The west village is, arguably, the most desirable neighborhood in New York, and it should therefore come as no surprise that many of the best neighborhood restaurants in the city can be found there too.
An otherwise unremarkable West Village tavern, Tavern on Jane does have one secret: it serves a better hamburger than the overrated meat-lumps across the street at the Corner Bistro. Trust me.
Anita Lo's critically lauded Asian food takes aim for, and hits, the sensibilities of serious gastronomes. The food is mature, delicate, elegant, and not that much fun. The cooking is calibrated to be just so perfect in every bite, to look beautiful, to make sense (foie gras soup dumplings = east / west, luxury / poverty). But it comes in tiny portions and doesn't deliver the kind of whallop a certain kind of vulgarian (i.e. me) likes most at dinner. But it's a great place to take a lady of a certain age, or a visiting chef or food writer.
The Spotted Pig invented the New York gastropub, for all intents and purposes, and it's still the best, thanks to the brilliance and integrity of chef April Bloomfield.
A lovely, romantic restaurant that has only gotten better in its ten years on Bleecker Street. Understated and underhyped but first-rate.
New Yorkers who consider Blue Hill to be the ultimate expression of twee, refined locavore food have clearly never been to Mas (farmhouse), a very fine, very stylish, and very pretentious restaurant that nonetheless serves some of the best food in the city. The name is cringeworthy, and no one will be getting portions larger than what a well-behaved 9-year-old might expect, but for a certain kind of diner this is an ideal place to experience American food at its best and purest.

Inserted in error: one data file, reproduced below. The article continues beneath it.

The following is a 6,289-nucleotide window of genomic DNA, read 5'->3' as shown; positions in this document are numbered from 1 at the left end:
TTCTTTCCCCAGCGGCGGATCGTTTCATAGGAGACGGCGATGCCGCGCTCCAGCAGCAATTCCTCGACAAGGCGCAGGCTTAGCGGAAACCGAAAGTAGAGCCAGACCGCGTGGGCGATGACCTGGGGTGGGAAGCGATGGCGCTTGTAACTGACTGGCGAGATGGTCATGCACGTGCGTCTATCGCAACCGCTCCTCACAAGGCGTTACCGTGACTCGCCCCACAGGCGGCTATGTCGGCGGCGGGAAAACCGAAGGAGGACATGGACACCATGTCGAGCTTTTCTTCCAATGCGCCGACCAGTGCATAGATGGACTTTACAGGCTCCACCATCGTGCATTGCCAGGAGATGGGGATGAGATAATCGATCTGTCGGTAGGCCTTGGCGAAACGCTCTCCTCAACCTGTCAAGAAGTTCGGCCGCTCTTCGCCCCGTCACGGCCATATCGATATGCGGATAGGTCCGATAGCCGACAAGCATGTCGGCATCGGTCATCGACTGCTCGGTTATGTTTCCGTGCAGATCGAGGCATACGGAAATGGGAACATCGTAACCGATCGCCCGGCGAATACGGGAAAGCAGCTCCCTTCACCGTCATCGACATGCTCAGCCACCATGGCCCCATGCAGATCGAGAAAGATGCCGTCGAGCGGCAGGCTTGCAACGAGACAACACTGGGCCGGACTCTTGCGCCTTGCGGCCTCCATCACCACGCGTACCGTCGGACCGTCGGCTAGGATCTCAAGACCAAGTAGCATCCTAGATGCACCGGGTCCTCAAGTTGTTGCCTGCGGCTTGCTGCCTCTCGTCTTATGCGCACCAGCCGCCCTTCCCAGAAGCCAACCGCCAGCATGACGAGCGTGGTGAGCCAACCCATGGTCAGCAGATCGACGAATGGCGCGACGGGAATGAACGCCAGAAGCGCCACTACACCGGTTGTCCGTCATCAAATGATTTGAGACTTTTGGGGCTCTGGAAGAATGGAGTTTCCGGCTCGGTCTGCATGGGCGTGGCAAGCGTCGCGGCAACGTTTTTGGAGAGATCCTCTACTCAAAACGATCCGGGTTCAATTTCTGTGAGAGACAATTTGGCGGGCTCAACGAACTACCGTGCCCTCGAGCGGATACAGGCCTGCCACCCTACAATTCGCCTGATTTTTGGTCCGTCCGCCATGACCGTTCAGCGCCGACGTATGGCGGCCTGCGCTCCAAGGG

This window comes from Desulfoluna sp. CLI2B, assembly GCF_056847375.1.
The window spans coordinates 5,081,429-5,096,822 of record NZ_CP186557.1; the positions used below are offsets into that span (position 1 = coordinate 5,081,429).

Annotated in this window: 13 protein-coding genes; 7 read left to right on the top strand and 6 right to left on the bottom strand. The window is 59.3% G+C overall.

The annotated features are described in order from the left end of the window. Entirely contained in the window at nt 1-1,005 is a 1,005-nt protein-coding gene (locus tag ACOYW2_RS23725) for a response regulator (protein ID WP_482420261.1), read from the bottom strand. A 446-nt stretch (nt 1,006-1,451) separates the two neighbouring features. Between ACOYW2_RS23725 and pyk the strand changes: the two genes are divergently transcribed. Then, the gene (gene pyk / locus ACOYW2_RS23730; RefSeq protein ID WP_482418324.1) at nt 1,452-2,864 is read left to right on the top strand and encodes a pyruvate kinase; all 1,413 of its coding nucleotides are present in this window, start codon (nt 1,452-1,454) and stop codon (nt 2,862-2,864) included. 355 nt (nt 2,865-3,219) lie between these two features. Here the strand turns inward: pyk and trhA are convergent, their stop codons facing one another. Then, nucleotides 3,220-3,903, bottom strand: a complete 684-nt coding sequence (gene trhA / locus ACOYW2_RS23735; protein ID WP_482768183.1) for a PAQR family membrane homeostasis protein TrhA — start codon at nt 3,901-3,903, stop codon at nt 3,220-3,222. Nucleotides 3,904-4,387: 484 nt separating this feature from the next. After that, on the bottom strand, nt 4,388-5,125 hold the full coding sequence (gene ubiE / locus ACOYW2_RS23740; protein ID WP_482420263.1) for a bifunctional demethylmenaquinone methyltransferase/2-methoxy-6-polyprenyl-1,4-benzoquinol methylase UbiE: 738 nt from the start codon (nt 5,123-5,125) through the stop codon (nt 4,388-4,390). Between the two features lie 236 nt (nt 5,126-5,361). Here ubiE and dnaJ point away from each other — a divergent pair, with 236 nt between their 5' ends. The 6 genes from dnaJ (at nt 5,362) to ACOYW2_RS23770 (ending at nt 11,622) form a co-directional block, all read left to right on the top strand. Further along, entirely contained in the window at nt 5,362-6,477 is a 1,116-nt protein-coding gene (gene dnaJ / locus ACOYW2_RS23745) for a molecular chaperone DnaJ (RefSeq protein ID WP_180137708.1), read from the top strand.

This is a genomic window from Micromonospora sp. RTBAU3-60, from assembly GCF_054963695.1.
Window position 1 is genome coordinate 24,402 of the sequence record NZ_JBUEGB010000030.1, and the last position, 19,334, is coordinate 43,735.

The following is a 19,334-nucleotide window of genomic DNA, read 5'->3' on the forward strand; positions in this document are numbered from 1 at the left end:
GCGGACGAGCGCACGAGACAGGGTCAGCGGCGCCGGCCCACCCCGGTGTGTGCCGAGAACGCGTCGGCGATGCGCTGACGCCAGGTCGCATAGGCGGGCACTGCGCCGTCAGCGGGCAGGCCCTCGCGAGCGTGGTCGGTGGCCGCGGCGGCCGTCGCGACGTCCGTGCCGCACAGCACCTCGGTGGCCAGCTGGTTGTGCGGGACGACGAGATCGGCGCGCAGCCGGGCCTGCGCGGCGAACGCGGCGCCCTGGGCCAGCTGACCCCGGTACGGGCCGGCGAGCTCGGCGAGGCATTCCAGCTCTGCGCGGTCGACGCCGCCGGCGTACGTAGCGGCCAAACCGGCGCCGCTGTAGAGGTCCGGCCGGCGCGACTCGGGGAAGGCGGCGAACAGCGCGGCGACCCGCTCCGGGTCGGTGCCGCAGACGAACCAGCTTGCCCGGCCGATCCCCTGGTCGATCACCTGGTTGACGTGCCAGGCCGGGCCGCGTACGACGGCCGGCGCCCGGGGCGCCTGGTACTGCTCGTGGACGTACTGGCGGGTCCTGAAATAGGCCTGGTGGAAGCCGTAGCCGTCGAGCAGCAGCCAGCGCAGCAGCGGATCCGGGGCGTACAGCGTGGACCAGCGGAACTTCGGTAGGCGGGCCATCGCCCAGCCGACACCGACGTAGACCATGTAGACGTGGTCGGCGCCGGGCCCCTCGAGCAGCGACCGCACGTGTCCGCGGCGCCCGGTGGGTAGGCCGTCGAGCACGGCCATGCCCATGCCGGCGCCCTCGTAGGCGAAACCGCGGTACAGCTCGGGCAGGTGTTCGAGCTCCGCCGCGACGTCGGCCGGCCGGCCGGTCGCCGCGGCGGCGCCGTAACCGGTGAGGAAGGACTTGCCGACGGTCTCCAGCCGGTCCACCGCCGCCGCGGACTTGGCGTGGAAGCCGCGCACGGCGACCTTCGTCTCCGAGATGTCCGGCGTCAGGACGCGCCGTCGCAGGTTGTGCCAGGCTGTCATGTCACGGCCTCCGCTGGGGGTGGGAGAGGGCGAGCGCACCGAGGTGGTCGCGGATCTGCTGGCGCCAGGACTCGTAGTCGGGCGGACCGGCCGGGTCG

"Big Box" Japanese restaurants are generally low-quality, off-brand affairs, but EN is as good as it is big. Avoid the New York cliches (e.g. miso cod, etc. ) and ask for the actual Japanese standards at which the place excels.
The place that got the speakeasy trend started still has some of the best cocktails in town, along with a suprisingly original, Croatian-inflected menu courtesy of chef Julia Jaksic. The crowd gets oppressive though.
Joey Campanaro's little gem of a restaurant is still one of the preeminent examples of a great New York neighborhood restaurant. The room is supremely cozy and romantic and the food simple but flawless. The burger, served only at lunch, is one of the city's very best.
Super delicate, super stark Soto takes an especially high-minded approach to sushi: a combination of the characteristic stripped-down vision of perfect sashimi on the one hand and an almost kaiseki-like approach to small, exquisitely composed and plated dishes. The combination is a huge winner, and more than worth the considerable cost.
Pretty the much the perfect New York neighborhood restaurant. It's hidden away on a curving sidestreet in the west village; it has a perfectly preserved art deco decor; a great drink program; and, most important, one of the best chefs in New York, if not the country, in the criminally underrated Harold Moore. It can get noisy though, so come for an early dinner.
A timelessly elegant take on Austrian food, minus the butter and blandness, Wallse is one of New York's most understated great restaurants.
Korean grilling, for most non-Koreans, tends to appear mostly as little marinated pieces of steak cooked over gas grills. At Takashi, they are using gas grill -- there's nothing you can do about that -- but on the other hand the man does every imaginable part of the cow, including three different kinds of stomach. Talk about snout to tail! It's all good, too.